This month we've witnessed the first-time success of two important stem cell research techniques in primate cells. Both techniques were previously developed in mice, but their success in humans and monkeys is important. Stem cells from cloned embryos have been generated from macaque cells
. And now this week, two papers (here
- this last one is a PDF file) have been published that are reporting that adult human skin cells can be reprogrammed to become stem cells. However, do the results of this week's papers mean that we no longer need to get stem cells from embryos? The answer, for now, is a resounding no - reprogrammed skin cells currently have some serious drawbacks that need to be overcome before they can become worth trying in disease treatments.
How do you reprogram a skin cell (in this case, fibroblasts - a very generic, easily handled cell commonly used in labs) to become a stem cell? The key step is to induce 4 genes that produce important master regulators, the transcription factors named Oct3/4, Sox2, Klf4, and c-Myc. These transcription factors are proteins which switch large sets of genes on or off, thus initiating a cascade of genetic signals that enable the fibroblast to transform itself into a stem cell. It's amazing that just these 4 genes can initiate so many substantial changes, but this is a common phenomenon in biology, found even in yeast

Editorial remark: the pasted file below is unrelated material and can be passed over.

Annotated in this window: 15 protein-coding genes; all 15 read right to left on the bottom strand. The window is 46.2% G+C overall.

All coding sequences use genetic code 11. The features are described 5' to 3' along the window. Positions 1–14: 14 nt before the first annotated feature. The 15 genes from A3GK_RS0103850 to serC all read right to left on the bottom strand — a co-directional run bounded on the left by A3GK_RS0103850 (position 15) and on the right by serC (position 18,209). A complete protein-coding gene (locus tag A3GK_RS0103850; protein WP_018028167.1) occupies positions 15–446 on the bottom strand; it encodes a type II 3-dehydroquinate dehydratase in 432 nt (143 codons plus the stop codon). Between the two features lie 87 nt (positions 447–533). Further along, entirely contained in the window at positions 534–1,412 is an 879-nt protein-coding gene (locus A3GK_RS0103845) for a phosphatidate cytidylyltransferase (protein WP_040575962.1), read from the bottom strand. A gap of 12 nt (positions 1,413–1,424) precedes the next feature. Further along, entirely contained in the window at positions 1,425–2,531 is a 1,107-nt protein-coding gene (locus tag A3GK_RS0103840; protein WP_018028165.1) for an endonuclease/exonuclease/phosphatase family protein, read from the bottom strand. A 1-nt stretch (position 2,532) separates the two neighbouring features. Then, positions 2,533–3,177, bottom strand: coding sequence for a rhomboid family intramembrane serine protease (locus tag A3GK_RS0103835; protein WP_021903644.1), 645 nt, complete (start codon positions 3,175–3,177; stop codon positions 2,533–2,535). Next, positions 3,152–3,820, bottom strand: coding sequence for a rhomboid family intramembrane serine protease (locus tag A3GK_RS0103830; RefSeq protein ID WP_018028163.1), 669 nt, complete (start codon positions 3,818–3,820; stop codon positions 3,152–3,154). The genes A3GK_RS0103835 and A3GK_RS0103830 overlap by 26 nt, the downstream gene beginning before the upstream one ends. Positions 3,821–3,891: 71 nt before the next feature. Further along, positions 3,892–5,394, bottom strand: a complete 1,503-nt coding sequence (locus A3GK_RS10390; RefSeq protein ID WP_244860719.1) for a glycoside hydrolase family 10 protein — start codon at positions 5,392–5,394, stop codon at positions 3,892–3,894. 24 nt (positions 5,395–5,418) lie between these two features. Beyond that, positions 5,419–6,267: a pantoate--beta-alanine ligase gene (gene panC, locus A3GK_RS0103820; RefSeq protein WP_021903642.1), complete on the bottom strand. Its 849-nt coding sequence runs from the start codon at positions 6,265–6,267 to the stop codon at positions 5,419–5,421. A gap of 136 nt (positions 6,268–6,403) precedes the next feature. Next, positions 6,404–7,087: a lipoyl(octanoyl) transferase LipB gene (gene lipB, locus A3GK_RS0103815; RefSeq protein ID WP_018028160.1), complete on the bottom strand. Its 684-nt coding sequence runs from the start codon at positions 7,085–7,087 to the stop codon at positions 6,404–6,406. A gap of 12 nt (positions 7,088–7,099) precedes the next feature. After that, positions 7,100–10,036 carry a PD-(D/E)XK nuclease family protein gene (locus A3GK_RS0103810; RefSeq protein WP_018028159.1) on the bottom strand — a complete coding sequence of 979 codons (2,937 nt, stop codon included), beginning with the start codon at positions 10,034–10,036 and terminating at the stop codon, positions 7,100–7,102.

But does this technique now eliminate the need to take stem cells from embryos? Not yet. Contrary to statements by the White house
, this research was not a result "the president’s drawing of lines on cloning and embryo use." Without research on embryonic stem cells, we would have had a hard time identifying the role of the 4 transcription factors in the first place. And even with no restrictions on embryo use, researchers would have still tried these important experiments. Science at its best attacks problems using a variety of strategies.
And it's not clear that this technique is going to produce better results in the near future. The process of transferring the 4 regulator genes into fibroblasts involves a type of virus (not a health-threatening virus - it's basically a handy lab tool), which deposits multiple copies of these genes almost at random around the genome. These four genes can end up in good places or bad places in the genome. In bad places, stem cell transplants can develop into cancers, with the c-Myc gene being an especially frequent culprit (it's a gene known to be involved in a variety of cancers). In mice, up to 20% of stem cell recipients develop cancer.
So our ability to manipulate these cells for a useful purpose still lags. We can do a somewhat better job manipulating embryonic stem cells, but in general we have a hard time getting any plutipotent stem cells to produce the exact kind of desired differentiated tissue, such as nerve or heart cells. To improve the process we need to keep working on reprogramming, but we also need to study how stem cells actually work in nature - that is, in embryos.